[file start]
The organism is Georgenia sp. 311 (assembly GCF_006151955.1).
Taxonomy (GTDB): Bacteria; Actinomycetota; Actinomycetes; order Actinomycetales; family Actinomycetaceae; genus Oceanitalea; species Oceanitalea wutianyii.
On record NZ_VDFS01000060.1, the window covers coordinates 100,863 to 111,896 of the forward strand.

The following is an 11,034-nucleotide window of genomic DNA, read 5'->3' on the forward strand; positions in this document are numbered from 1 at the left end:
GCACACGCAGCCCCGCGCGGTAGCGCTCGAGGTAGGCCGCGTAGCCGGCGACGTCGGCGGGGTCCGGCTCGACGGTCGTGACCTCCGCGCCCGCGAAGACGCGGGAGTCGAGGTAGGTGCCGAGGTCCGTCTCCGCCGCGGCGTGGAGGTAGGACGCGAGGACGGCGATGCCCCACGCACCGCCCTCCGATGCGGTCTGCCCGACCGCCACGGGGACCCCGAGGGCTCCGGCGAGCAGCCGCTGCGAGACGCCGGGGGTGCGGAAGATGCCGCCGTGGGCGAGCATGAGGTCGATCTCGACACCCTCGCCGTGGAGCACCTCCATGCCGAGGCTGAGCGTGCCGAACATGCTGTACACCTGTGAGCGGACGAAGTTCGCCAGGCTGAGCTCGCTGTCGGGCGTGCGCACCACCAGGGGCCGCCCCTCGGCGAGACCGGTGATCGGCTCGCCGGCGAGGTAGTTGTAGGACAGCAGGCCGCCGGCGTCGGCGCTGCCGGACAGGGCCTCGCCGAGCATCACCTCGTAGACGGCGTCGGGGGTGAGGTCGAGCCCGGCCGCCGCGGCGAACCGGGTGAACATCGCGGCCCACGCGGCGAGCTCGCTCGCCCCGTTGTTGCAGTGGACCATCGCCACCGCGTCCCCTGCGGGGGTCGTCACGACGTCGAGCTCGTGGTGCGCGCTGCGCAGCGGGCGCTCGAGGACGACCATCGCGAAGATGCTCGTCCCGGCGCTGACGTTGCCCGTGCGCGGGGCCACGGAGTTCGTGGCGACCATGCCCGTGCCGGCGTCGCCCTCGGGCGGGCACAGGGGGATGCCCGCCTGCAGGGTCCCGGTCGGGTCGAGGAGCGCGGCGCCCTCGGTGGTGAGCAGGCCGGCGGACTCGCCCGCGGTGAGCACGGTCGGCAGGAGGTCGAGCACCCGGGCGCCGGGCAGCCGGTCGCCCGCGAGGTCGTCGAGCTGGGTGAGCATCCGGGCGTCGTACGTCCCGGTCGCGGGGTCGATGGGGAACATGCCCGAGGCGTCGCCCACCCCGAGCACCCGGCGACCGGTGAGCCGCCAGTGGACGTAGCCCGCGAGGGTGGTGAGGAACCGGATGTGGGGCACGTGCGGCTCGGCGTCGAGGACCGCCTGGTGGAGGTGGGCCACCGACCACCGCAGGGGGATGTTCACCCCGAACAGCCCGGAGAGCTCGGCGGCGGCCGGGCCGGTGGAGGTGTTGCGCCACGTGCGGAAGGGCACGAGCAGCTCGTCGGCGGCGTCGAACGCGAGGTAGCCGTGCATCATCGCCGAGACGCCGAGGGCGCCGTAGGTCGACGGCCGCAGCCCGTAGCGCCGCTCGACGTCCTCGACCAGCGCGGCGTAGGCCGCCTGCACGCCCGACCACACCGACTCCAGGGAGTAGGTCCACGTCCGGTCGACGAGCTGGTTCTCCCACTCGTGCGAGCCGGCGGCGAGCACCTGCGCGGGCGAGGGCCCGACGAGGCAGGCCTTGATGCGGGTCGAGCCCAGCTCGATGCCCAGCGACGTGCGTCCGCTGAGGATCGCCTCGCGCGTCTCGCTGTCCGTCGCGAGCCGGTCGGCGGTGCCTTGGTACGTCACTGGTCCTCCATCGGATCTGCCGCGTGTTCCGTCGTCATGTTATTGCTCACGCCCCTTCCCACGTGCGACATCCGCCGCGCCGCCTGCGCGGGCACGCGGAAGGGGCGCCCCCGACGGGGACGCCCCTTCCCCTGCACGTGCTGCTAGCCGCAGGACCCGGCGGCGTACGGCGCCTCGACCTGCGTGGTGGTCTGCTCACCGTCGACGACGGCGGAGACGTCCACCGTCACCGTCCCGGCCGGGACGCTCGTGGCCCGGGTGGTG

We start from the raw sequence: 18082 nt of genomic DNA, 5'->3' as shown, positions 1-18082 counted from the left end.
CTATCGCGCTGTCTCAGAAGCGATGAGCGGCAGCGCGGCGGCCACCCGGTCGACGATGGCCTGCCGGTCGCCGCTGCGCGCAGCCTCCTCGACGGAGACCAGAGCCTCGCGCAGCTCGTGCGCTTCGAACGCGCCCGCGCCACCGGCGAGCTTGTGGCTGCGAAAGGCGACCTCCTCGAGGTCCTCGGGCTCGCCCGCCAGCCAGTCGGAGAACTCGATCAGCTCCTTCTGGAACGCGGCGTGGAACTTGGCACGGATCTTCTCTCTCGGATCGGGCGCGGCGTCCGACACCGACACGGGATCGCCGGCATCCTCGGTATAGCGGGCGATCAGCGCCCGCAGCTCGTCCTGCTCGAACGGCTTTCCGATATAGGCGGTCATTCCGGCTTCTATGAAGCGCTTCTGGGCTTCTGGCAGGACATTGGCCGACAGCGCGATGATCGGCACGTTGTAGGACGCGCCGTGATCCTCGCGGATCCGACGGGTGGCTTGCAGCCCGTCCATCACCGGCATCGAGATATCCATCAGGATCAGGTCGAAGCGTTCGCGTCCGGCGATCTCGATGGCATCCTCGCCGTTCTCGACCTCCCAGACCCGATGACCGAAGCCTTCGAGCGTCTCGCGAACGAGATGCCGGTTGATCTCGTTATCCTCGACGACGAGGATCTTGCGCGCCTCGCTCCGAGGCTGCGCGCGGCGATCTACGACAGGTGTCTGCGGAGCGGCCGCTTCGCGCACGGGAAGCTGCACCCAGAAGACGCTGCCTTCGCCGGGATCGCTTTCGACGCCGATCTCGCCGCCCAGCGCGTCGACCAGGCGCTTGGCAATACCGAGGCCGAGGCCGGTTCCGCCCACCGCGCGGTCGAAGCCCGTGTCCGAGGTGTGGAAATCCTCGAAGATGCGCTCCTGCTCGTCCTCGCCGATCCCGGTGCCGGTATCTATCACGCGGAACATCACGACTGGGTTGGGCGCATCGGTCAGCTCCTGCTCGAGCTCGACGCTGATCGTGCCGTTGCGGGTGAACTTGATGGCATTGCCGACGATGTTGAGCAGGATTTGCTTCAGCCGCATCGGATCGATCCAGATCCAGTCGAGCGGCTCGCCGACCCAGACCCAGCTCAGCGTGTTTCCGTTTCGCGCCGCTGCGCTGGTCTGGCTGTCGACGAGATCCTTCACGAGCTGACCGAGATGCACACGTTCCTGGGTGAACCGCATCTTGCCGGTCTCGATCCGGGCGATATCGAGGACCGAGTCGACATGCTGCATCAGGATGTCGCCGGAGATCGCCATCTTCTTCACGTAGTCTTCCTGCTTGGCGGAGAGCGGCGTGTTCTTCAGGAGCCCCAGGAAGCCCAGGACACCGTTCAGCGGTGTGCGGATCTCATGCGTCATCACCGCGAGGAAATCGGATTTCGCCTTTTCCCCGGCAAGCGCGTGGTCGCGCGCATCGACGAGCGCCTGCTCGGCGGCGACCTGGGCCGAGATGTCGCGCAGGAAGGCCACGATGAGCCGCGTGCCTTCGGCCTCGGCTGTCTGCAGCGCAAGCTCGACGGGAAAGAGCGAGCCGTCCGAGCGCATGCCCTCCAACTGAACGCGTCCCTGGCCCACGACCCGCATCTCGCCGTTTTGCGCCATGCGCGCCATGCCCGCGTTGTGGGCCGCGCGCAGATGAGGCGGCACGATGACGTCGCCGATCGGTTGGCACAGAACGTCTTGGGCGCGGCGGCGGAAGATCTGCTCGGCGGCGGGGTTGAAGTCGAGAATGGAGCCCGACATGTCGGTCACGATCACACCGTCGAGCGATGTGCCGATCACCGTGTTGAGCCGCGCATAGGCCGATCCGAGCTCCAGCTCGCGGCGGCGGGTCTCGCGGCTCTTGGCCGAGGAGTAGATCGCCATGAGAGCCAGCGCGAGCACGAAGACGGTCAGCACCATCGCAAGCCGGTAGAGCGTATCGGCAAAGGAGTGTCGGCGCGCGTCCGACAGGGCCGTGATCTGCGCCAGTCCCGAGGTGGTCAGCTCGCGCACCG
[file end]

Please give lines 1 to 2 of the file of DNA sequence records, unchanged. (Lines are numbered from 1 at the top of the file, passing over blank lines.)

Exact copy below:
The organism is Georgenia sp. 311 (assembly GCF_006151955.1).
Taxonomy (GTDB): Bacteria; Actinomycetota; Actinomycetes; order Actinomycetales; family Actinomycetaceae; genus Oceanitalea; species Oceanitalea wutianyii.